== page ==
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Rat Race Rebellion by Christine Durst & Michael Haaren
The Oldest Home-Based Business – The Small Farm
In the worst – and least-acknowledged – recession since the
Depression, it makes sense that micro-farming would be a growing trend.
And when our drinking water and food are laced with everything from
pee-peed prescription drugs to a veritable Thanksgiving feast of
carcinogens and other delights, it’s no wonder that
“organic” is the byword.
KISS A GOAT AND BE HAPPY
Many people have kissed a goat, often in the form of an older husband
or other acquaintance. Some, including your humble columnists, who were
raised in farming communities, have even kissed the four-legged
variety, and are proud to declaim it. That’s one reason we like
the story of Andrea Davis and her goats at Broken Shovels Farm and
Andrea needed $3,500 to move her goats and small-farm operation to
Denver, Colo., where she would partner with Jill Sobel of Fetchin
Farms. Andrea, who served an apprenticeship to a cheesemaker and
produces tantalizing cheeses and yogurts with the help of her goats,
went to the public to request the funds.
Now that the Internet is with us, “crowdfunding” –
asking the public to fund your project – makes eminent sense. New
sites like Kickstarter.com make it possible. And that’s where
Andrea made her pitch.
Andrea explained why she needed the money, and gave evocative and
compelling details of her move-to-Colorado project. She even made us
hungry (not hard to do, since we love cheese) in her description of her
“I specialize in bloomy rind (brie-type) cheeses, fresh chevre,
but my real talent and optimism for my work is in my greek style
strained yogurt and pastry (think apple-rosemary-camembert tarts and
We’re happy to say that not only did the public fund
Andrea’s project, she’s on track to receive over $4,000
– well above the $3,500 she requested.
You can see Andrea kissing one of her beautiful goats and telling her story in her video at http://kck.st/oMrO5r.
PITCHING YOUR PROJECT TO THE PUBLIC
Do you have a creative or innovative project you’d like to pitch
to the public on a site like Kickstarter? Andrea’s story offers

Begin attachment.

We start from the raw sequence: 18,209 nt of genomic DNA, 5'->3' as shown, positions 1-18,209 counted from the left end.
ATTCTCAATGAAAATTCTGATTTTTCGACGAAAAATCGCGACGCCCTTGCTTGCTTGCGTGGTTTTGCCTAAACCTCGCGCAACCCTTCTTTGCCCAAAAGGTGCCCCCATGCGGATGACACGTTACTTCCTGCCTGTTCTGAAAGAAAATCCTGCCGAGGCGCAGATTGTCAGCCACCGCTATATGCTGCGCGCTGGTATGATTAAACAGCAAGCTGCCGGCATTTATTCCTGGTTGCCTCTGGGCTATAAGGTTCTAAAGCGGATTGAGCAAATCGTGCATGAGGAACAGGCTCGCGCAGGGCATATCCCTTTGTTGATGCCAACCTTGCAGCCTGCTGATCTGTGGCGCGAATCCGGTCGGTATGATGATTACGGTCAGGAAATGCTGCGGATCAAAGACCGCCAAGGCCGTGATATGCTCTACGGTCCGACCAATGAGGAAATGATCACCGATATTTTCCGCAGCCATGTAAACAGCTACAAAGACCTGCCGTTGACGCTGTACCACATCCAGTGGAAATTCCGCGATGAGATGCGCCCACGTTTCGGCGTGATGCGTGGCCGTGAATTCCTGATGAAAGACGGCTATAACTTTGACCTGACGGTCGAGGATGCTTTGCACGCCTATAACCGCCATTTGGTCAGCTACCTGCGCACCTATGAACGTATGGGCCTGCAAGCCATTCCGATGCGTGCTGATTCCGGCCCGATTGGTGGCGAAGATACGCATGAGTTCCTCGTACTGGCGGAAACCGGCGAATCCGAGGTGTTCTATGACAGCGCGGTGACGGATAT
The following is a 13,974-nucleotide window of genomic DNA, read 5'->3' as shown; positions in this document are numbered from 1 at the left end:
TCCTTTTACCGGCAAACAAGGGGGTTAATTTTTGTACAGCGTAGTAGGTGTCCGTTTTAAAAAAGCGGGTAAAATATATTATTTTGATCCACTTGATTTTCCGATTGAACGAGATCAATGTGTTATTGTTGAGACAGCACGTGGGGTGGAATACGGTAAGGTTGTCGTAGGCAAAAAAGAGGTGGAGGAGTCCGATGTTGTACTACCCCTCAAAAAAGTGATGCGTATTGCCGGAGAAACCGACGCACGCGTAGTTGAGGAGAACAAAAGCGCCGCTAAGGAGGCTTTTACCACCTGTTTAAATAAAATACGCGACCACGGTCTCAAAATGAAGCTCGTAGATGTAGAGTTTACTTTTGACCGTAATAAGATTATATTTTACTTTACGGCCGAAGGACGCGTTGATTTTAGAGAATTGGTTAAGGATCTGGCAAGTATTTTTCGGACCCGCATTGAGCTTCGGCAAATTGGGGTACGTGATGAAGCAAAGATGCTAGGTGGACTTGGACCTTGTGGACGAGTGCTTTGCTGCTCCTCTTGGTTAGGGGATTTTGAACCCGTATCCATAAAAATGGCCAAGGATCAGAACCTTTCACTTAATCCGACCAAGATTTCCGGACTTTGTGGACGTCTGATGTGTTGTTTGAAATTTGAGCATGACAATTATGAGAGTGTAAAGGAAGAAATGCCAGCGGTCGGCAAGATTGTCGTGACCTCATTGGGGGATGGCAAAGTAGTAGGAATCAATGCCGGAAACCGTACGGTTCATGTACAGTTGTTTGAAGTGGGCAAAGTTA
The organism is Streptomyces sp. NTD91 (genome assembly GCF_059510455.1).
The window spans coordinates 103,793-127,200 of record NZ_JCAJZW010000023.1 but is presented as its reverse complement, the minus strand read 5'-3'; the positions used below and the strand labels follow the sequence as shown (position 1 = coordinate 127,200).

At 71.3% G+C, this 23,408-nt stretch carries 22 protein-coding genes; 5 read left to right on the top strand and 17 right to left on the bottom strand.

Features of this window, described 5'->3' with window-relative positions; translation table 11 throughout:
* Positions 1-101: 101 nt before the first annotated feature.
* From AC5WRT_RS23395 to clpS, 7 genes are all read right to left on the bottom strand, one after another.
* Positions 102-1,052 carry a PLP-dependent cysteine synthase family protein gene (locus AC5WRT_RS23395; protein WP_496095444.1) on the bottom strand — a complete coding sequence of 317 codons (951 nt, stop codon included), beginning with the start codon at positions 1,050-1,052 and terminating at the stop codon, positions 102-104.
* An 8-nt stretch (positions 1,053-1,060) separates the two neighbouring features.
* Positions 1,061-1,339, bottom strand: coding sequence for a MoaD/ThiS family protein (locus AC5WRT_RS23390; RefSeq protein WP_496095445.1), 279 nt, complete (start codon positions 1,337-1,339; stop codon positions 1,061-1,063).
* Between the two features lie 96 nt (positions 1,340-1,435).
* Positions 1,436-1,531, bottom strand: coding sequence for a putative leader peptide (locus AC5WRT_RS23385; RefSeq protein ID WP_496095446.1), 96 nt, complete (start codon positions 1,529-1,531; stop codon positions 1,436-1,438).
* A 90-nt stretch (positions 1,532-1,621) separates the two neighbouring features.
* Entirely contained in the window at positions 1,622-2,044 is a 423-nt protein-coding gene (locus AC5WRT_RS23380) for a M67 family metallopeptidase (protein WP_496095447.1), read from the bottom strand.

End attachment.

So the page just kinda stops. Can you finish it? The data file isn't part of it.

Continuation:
several handy takeaways:
1. Bring your story to life. This isn’t about asking for money,
it’s about telling a story – a story that people can
quickly grasp and care about. On her pitch page, Andrea gives vivid
context for her project and her request. She conveys her personality,
her passion, her challenges and plans.
2. Convey self-reliance and confidence. Andrea talks about her
accomplishments and sacrifices in a tone that conveys resilience and
commitment. We absorb a variety of positive impressions of her as an
entrepreneur while she entertains us with her story.
3. Make the request fit the project. Andrea says she wants to move her
small operation to Denver, where she will also have “general
start up costs of fencing, pasture management and shelters.” She
mentions other needs such as milking machines and a pasteurizer. In the
end, we feel that $3,500 is too modest. This not only creates another
positive impression, it leaves us disposed to fund expansion, if
necessary, at a later date.
Christine Durst and Michael Haaren are leaders in the work-at-home
movement and advocates of de-rat-raced living. Their latest book is
"Work at Home Now," a guide to finding home-based jobs. They offer
additional guidance on finding home-based work at
www.RatRaceRebellion.com. To read features by other Creators Syndicate
writers and cartoonists, visit the Creators Syndicate Web page at
COPYRIGHT 2011 BY STAFFCENTRIX, DISTRIBUTED BY CREATORS.COM